Jose Velazquez
Photo by Jose Velazquez

MAE Alumnus Jose Velazquez: Toward a Future of Electric Cars

By Elizabeth Thomson

Jose Velazquez was eight years old when he moved to the United States from Mexico. He has gone on to become the first in his immediate family to graduate from college, going on to earn a Ph.D. in mechanical and aeronautical engineering from UC Davis in 2017. Always obsessed with cars, he is now an engineer at Ford. The holder of seven pending patents, in May 2018 he was awarded Ford’s Controls Engineering Chief Engineer’s Award for outstanding on-the-job performance.

Velazquez lives in Michigan with his wife, Beatriz, and a puppy.

Describe your path to UC Davis.

When I came to the U.S., I didn’t know English. But I did know math, and that’s a universal language. By the beginning of fourth grade both my brother and I were speaking English pretty well. He just finished his master’s in computer engineering at UC Davis; my little sister is 12 and wants to attend UC Davis when she goes to college.

My mom is primarily a homemaker. My dad is a farm laborer, who’s been in walnuts for the past 20 years. During summers, beginning when I was around 12, I went to work at the walnut orchard. That instilled a strong work ethic, which was also inspired by seeing how hard my parents worked. I was very motivated to go to school and become an engineer.

I was part of the Deferred Action for Childhood Arrivals (DACA) program. When I entered the country I was undocumented, so from that time until just a few months ago when I got married I was not a legal permanent resident. Until DACA, I was never sure if I could actually go to college or have a job. So DACA helped me tremendously. I’m happy to share this because it could give hope to current students in that situation.

What do you do at Ford?

I am an electrified vehicle controls engineer, which means I basically work on the brains of hybrid cars. When you press the accelerator pedal or the brake, or you turn the steering wheel, lots of computations happen in the computer of the car to command different actuators. If you have a hybrid vehicle, how do you coordinate the internal combustion engine with the electric motors and the high voltage battery? The controls are really what figure all that out. They take the driver’s input and come up with the best thing to do at a given moment.

How did UC Davis prepare you for your career?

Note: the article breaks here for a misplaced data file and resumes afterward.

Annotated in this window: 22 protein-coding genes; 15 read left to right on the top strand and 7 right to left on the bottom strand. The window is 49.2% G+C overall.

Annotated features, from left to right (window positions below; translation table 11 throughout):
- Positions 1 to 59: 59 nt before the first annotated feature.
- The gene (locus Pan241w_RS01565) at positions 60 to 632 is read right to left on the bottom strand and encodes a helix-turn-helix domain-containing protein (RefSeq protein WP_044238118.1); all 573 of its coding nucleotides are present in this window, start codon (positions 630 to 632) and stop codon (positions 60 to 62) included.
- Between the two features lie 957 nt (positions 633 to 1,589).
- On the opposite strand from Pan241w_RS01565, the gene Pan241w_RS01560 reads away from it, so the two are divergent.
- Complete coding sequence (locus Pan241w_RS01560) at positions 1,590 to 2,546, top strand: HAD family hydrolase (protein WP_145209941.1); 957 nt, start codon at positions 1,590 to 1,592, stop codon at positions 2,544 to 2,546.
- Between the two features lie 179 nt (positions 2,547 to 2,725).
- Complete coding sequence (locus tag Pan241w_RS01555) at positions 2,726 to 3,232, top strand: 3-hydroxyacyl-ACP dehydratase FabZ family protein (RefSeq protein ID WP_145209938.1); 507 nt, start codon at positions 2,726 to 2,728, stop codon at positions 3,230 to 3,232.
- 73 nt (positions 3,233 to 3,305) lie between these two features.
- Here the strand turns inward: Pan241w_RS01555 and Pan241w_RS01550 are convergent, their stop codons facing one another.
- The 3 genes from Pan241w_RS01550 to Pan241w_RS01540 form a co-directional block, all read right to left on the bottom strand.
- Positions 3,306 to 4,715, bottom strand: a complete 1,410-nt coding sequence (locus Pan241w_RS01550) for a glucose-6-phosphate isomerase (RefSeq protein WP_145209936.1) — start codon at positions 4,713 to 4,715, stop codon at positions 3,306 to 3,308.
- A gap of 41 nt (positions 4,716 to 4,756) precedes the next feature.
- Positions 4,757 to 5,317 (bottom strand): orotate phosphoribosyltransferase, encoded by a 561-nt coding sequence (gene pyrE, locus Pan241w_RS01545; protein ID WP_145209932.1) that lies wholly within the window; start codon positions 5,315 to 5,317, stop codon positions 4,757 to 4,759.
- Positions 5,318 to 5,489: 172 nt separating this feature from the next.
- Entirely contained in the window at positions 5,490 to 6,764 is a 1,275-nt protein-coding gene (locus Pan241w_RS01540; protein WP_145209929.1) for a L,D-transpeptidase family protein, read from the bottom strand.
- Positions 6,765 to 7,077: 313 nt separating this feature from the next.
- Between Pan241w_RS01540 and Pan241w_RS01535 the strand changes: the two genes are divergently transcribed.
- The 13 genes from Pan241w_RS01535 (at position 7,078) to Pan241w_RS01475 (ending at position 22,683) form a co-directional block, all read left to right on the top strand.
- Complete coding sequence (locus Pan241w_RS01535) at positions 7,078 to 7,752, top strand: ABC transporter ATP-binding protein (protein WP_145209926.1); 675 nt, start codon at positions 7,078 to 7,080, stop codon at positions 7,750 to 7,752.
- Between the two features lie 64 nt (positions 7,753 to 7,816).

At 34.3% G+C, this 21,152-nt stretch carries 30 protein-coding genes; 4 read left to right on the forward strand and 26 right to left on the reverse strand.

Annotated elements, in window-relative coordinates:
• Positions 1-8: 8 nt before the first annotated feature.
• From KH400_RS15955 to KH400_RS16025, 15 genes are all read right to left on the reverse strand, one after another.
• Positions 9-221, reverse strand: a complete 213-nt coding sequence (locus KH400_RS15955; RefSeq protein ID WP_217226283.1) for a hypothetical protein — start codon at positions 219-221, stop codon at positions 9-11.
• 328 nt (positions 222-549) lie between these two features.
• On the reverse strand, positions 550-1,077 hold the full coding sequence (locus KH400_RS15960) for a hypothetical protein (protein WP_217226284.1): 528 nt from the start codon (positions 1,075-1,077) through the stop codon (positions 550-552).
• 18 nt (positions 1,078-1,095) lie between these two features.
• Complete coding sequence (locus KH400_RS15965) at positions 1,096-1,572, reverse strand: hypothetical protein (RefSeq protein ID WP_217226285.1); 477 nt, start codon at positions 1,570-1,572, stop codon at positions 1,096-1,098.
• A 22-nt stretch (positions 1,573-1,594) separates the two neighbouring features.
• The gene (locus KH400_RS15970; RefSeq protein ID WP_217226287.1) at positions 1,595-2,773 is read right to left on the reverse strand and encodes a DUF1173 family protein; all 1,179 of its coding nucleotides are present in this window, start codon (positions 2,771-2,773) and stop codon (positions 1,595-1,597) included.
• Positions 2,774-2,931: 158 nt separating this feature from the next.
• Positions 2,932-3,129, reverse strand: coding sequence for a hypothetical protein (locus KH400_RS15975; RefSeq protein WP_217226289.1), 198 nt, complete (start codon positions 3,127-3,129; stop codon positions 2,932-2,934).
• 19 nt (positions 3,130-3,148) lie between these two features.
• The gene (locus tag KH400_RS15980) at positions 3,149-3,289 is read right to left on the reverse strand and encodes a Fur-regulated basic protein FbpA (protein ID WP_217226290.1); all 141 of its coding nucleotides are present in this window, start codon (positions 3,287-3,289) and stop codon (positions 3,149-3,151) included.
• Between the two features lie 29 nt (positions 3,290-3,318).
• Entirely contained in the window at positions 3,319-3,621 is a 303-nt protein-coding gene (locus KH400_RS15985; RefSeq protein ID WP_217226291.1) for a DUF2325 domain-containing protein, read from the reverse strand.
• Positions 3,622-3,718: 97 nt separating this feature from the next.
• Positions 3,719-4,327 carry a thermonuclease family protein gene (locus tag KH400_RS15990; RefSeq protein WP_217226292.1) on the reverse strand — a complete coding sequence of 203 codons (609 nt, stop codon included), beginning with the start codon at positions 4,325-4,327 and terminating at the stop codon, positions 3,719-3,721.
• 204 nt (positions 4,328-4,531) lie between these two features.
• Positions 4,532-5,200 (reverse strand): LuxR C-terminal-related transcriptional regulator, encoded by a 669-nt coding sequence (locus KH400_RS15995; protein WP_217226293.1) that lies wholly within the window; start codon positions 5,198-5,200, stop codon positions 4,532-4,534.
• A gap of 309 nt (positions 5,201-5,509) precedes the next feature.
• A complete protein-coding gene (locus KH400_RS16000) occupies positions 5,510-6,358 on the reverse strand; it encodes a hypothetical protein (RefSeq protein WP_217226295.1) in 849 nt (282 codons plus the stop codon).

The key thing at Ford is knowing the fundamentals of whatever it is you’re trying to do. If you have the fundamentals down, anything else you can pick up along the way. At UC Davis, I got a great education in the fundamentals of vehicle dynamics and controls. I did my bachelor’s, master’s and Ph.D. there, so I stayed for a reason.

Could you describe your first patent?

It’s a way to minimize vibrations during an engine start for a hybrid vehicle.

In a conventional car, if you’re moving then your engine is always on. When you turn the key you’re expecting the engine to start, and you’re expecting some sort of vibration throughout the ride.

With a hybrid vehicle you can move on fully electric power or a combination of electric power and internal combustion power. The internal combustion engine can be used to help propel the car, charge the high voltage battery or a combination of the two. Imagine, however, that you’re driving on the freeway and you’ve been driving on electric power only—meaning your engine isn’t on, and there are no vibrations—then the car needs to charge the battery and it starts the engine to do so. Suddenly you notice some vibrations coming in. That might be startling.

This patent is a way to control the electric motors in the system so that when the engine turns on you can cancel out the vibrations before they make it to the wheels. Then the driver doesn’t notice when the engine starts, so it’s safer and more comfortable.

What is the future of the automotive industry?

I think vehicle electrification is the future of the automotive industry, and you can see signs of that now. Almost every automotive manufacturer has some significant commitment to vehicle electrification, whether that be hybrids or full-on electrics.  Ford itself is investing $4.5 billion in vehicle electrification. 

So that wave is coming. In ten years, I wouldn’t be surprised if at least 50 percent of the vehicles offered by car manufacturers are hybrid or electric.

Who are the people who have had the most impact on your career?

In addition to my family, there are four people who are directly responsible for where I am today: Professors Donald Margolis, Dean Karnopp and Francis Assadian at UC Davis, and Ming Kuang at Ford.

Within Ford, there’s a very tight UC Davis alumni community, and our common denominator is Professor Margolis.

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